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Comment: Why not? (Score 1) 417

by jasomill (#41688221) Attached to: Is Microsoft's Price Model For the Surface Justifiable?
Justifiable? Sure—they're trying to sell a profitable product. Hard to imagine "price fairly compensates seller" as a major factor driving most consumer purchasing decisions, alas. What seems off to me is the fact that they're now saying the Office applications bundled with the Surface RT "are not for use in commercial, nonprofit, or revenue generating activities," at least not without purchasing — wait for it — an additional "commercial-use" Office license. In other words, the two featured benefits of the Surface RT over the iPad are (1) a keyboard/cover that costs $120 extra, and (2) a bundled version of Office that can't be used to do "work".

Comment: Re:What a marketing tool (Score 1) 444

by jasomill (#40960479) Attached to: You Can't Bypass the UI Formerly Known As Metro On Windows 8
Except that Apple hasn't locked anything down in their desktop OS other than access to Apple's own online services, nor given any indication that they want to turn the Mac into a "content-consumption-only" device, nor suggested that the existing Mac UI should either be displaced or embrace "touch". To repeat: the only code on the Mac that requires "filtration, censorship, and taxation by the App Store gatekeepers" is applications that use Apple's iCloud servers for synchronization and storage, and applications that use Apple's push notification servers. Otherwise, you're free to sell your application outside the App Store, and therefore not submit to its rules. You're also free to sell the same applications on the App Store and elsewhere, and Apple has even made special provisions to ensure smooth interoperability between App Store and non-App Store versions of the same application. Microsoft's rules are very different: you can only sell Metro-style applications inside the Store, and you can only sell desktop applications outside the Store.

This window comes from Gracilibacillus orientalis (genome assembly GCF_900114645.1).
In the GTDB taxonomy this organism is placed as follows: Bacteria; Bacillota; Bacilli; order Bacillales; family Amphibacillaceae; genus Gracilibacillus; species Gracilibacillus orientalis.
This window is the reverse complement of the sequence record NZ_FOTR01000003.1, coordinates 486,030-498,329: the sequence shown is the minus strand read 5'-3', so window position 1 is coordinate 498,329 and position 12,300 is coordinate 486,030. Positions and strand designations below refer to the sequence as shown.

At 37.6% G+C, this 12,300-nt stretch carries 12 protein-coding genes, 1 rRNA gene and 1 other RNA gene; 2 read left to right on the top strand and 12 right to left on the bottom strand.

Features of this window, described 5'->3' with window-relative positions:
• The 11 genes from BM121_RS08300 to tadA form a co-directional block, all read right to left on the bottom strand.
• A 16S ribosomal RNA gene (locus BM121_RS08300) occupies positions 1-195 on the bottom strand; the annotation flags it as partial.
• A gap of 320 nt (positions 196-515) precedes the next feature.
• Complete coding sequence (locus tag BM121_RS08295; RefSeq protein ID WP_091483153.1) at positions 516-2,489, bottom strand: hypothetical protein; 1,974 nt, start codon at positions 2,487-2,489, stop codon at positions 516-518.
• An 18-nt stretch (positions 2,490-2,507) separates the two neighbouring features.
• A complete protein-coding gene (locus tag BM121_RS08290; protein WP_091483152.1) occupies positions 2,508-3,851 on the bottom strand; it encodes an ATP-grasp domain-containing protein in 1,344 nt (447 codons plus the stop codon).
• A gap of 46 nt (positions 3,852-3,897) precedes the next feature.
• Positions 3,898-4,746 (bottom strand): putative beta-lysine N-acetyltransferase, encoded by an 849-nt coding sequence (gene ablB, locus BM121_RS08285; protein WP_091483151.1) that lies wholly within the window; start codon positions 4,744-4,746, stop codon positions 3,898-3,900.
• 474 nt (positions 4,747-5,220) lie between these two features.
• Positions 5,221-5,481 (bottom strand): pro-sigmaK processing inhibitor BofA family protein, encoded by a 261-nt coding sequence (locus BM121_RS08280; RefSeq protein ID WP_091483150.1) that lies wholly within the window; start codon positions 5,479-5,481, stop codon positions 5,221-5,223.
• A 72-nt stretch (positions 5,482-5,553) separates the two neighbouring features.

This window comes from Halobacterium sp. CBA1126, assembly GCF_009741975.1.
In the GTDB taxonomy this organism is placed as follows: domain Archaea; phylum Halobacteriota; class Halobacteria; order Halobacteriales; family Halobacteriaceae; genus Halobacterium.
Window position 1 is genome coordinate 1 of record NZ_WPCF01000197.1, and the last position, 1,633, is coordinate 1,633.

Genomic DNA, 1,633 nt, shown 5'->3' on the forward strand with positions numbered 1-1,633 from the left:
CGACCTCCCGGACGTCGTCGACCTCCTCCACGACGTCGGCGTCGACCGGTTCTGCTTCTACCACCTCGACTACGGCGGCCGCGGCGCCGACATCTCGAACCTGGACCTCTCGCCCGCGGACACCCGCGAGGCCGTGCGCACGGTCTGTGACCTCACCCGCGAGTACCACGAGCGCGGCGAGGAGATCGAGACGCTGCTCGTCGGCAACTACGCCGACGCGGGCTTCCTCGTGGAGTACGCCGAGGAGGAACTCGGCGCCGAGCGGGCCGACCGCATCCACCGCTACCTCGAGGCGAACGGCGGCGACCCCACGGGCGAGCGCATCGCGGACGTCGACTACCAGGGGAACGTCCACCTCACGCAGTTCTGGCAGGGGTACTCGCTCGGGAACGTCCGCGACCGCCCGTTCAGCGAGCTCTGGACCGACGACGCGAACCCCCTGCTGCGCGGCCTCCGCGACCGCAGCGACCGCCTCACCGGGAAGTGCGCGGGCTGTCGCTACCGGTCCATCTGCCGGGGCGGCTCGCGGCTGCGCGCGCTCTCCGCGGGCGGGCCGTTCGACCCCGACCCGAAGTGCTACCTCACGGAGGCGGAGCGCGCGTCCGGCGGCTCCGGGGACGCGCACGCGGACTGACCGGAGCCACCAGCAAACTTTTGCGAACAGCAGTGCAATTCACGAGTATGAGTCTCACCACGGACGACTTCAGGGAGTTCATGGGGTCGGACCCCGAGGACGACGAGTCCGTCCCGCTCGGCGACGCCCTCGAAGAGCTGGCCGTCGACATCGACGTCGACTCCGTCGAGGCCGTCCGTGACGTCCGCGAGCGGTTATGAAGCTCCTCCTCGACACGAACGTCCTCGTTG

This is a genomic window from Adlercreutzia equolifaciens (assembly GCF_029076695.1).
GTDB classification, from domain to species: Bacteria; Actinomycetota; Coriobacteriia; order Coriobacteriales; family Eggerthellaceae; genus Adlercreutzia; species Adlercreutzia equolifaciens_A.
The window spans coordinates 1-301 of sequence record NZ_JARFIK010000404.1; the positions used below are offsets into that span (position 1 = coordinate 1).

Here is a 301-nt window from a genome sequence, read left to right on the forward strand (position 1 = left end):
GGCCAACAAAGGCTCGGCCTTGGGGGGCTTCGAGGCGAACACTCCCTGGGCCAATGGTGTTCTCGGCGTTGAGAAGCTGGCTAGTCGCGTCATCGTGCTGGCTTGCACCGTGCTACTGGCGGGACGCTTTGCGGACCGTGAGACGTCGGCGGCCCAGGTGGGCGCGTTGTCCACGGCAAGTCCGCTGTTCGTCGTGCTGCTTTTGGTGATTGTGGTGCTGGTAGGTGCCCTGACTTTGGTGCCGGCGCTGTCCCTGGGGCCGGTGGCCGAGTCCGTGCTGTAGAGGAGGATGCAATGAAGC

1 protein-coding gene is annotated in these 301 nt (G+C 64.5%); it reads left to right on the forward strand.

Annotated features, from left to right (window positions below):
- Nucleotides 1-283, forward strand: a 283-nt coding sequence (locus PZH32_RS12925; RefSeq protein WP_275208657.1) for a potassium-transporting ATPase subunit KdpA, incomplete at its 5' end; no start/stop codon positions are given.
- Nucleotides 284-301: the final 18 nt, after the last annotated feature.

Comment: Re:Corporate bypass is easy (Score 1) 444

by jasomill (#40960401) Attached to: You Can't Bypass the UI Formerly Known As Metro On Windows 8
As "obvious" as this may initially seem, it's also wrong. I can't even reach my desktop display without getting out of my chair, it's uncomfortable to use at a distance where I can. Not to mention the discomfort of actually using a set-up like this for any extended period of time, even on a laptop. And current laptop designs, or anything resembling current laptop designs, wouldn't work well for anything but the lightest (literally and figuratively) touch input chores for a number of fairly obvious additional reasons. But PC OEMs love "options" as much as they love low-value, low-cost "me-too" features, so why not?

Comment: Re:Here's a thought (Score 2) 211

by jasomill (#40954257) Attached to: Microsoft Picks Another Web Standards Fight

Firewire was great if you were using it for high end equipment that needed high speed data transfers. It was great for things like digital video cameras and external hard drives. It fairly expensive though, and much less flexible than USB.

How so? The USB host/device distinction means that it's difficult to use for computer-to-computer connectionssuch as IP networking and "target disk" modes. Due to USB's current limitations, bus-powered I/O devices that work fine over FireWire often require either external power supplies or ridiculous "splitter cables" to connect to two USB ports simultaneously to draw sufficient power. FireWire also supports more flexible cabling arrangements, with UTP and optical cabling options that support runs up to 100m long without hubs or repeaters.

For the record, "fairly expensive" was $1 or so per device.

Comment: Re:As an Apple hater, I disagree. (Score 3, Insightful) 343

by jasomill (#40797481) Attached to: Apple In Trouble With Developers

Should I have to bundle together an editor, source control, and an interpreter in order for those programs to use the same files inside the sandbox? Should I do this for every language I want to develop in using that editor? ... Would Apple close that hole, or reject me from the app store for that reason?

No, no, and no. Sandboxed applications have free access, forever, to files and folders you explicitly select, where "forever" can even include subsequent versions of the same app. Many vendors are running away from sandboxing "to improve user experience" in ways that directly conflict with the whole notion of sandboxing: accessing the user's SSH private keys without confirmation, using Apple Events and/or the Accessibility API to control arbitrary third-party applications, and so on. Apple's goal seems to be to maximize the number of applications that can be reasonably sandboxed without undermining the whole idea of sandboxing, using the App Store and iCloud as "carrots", because they're trying to address a problem Microsoft never did: most developers don't give a damn about the mitigation of security vulnerabilities in their applications. It's a hard problem, and discussions like Marco's will ultimately contribute to a better solution, but "give up sandbox requirements" isn't an endgame I'd like to see.